Red-eared Lorikeets, Green Keets
Length about 22 cm (9″), weight about 60 grams
Little or no difference between sexes. Female may be somewhat duller in colour, particularly on the head, but this is not very reliable. Surgical or DNA sexing should be used to confirm the sex of pairs.
The Musk Lorikeet inhabits mainly Eucalypt forests and woodlands in coastal areas from Southern Queensland, through New South Wales and Victoria to South Australia. Common to abundant in the south, but rare north of Sydney. It can occur in flocks of several hundreds around stands of flowering trees. In general the Musk Lorikeet relies on flowering native trees and shrubs for food, but can be a pest in commercial orchards and will sometimes eat half-ripe grain crops. Breeding is mostly August to January.
The Musk Lorikeet is kept in reasonable numbers in Australian aviaries but has a reputation for being fairly difficult to breed. It is a peaceful bird, and can be successfully housed in a large well-planted aviary with finches, doves and Neophemas. It appears to exhibit no aggression, even during the breeding season. However better results would probably result if they were kept as individual pairs in large suspended flights. Pairs can form very tight bonding.The diet is typical of Lorikeets, as covered in the introduction to the Lorikeets.
The nest box can be about 20 cm by 20 cm and 40 cm deep, with a 7 cm opening. Sawdust or wood shavings are the preferred nesting material, because of their ability to absorb the runny droppings. However it will usually be necessary to clean out the box and replace the nesting material several times while the babies are in the nest. Incubation of the 2 eggs takes about 24 days, the babies usually leave the nest at about 45 days, and are independent after a further 10 days. Sexual maturity is at 12 months.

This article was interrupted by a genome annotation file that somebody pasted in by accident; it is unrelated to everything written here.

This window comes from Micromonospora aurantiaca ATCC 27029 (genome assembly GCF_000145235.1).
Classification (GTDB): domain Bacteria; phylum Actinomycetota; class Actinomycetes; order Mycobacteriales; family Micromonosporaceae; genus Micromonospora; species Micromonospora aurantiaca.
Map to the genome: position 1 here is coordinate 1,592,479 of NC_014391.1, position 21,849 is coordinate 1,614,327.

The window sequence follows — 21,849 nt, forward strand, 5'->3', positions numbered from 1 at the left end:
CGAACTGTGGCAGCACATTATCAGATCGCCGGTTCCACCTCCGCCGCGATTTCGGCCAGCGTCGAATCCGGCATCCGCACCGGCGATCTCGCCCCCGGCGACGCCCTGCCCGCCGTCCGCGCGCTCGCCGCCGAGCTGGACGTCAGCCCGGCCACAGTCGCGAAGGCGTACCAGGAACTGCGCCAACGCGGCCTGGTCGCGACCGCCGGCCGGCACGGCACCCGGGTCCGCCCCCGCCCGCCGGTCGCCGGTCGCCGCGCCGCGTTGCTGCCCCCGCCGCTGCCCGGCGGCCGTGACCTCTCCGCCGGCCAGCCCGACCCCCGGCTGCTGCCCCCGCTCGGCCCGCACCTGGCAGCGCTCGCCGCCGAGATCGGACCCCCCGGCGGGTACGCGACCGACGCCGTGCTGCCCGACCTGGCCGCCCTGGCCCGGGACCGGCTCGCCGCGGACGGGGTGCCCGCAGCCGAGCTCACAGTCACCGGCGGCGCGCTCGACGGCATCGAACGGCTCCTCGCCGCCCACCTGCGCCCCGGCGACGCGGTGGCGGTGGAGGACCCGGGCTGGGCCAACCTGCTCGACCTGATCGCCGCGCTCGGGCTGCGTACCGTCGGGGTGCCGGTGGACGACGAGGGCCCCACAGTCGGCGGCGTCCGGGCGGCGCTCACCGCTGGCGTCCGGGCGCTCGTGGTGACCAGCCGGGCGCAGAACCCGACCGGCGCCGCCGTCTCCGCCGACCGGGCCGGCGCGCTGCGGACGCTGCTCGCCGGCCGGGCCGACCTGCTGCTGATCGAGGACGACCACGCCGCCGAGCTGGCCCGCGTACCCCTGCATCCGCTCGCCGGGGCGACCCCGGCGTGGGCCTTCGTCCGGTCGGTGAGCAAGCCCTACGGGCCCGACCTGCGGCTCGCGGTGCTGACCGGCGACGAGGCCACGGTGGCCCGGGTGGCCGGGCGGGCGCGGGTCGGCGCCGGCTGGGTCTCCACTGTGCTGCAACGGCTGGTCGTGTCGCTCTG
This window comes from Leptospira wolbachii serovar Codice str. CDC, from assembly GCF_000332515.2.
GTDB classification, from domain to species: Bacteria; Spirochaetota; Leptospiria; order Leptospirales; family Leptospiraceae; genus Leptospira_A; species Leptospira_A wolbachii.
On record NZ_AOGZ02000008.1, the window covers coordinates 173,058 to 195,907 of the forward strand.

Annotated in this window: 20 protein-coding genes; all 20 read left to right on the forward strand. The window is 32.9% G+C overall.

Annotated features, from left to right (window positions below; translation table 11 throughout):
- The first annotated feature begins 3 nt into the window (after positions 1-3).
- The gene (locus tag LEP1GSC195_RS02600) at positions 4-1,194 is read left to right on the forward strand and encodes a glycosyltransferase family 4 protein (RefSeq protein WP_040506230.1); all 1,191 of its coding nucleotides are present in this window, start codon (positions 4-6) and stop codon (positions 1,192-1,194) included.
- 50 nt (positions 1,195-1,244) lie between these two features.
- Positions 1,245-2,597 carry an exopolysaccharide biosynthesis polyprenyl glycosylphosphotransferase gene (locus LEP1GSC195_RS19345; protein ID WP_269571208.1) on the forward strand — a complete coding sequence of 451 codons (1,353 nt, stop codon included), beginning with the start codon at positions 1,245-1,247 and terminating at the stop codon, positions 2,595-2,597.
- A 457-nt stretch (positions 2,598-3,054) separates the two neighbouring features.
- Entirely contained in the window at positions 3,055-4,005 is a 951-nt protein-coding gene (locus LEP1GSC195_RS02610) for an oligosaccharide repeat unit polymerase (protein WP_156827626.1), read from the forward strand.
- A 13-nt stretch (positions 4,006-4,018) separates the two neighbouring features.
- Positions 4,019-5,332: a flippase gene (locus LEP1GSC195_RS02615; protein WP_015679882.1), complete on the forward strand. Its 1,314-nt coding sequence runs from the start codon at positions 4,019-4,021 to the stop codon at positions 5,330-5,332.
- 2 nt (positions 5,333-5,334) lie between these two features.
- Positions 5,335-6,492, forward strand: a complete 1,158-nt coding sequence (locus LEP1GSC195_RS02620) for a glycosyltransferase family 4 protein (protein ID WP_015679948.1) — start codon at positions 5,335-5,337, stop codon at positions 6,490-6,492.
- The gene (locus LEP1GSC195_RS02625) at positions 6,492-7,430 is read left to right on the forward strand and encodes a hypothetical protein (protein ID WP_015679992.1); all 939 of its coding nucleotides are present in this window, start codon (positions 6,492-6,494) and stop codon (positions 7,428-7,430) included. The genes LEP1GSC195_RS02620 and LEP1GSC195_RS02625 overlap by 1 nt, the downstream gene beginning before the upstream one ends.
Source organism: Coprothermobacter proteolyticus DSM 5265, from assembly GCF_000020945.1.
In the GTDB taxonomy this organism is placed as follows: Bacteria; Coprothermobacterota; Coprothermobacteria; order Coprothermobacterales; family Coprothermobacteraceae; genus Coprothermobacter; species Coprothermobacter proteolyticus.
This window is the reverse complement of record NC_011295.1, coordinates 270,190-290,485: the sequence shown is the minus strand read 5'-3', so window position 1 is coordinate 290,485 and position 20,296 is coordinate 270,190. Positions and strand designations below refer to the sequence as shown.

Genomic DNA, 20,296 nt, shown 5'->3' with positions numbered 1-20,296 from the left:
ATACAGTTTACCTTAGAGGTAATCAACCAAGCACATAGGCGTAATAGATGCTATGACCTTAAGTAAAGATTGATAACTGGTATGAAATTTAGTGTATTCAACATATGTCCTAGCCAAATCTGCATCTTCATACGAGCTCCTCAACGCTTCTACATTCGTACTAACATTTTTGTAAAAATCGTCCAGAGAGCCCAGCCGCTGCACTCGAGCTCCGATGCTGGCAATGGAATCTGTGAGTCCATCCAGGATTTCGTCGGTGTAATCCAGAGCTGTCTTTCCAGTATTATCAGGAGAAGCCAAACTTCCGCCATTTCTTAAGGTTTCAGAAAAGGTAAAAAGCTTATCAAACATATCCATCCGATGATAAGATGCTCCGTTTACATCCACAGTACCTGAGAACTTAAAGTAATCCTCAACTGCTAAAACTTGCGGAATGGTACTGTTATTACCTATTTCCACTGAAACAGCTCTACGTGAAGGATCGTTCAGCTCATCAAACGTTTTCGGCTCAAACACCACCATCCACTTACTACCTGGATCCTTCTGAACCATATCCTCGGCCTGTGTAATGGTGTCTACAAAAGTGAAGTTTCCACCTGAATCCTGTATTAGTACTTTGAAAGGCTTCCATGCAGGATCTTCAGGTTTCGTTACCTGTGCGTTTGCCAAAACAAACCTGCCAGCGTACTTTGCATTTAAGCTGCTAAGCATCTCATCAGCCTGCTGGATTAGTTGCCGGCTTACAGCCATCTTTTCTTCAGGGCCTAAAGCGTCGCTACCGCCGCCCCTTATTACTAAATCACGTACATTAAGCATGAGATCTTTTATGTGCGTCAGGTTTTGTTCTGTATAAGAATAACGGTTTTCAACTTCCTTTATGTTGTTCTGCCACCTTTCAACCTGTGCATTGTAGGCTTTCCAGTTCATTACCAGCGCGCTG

There appear to be no natural mutations of the Musk Lorikeet, however an Olive Musk has been developed by crossing with Olive Scaly-breasted Lorikeets.
The Musk is kept in very low numbers as a pet in Australia. Like most other Lorikeets, government regulations, with an annual licence fee to keep a native bird, means that most potential owners are discouraged from buying them. They do however make a most delightful pet, quieter than the Rainbow, but almost as playful. I am uncertain of their ability to talk, and would suspect that it is not likely to be as good as the Rainbow, Red-collar and Scaly.
The Musk Lorikeet sells for about $75au each in Queensland. A hand raised bird would cost around $100au. It appears to be extremely rare in Europe and America, and a pair reportedly sells for about $900 (U.S. funds) in America.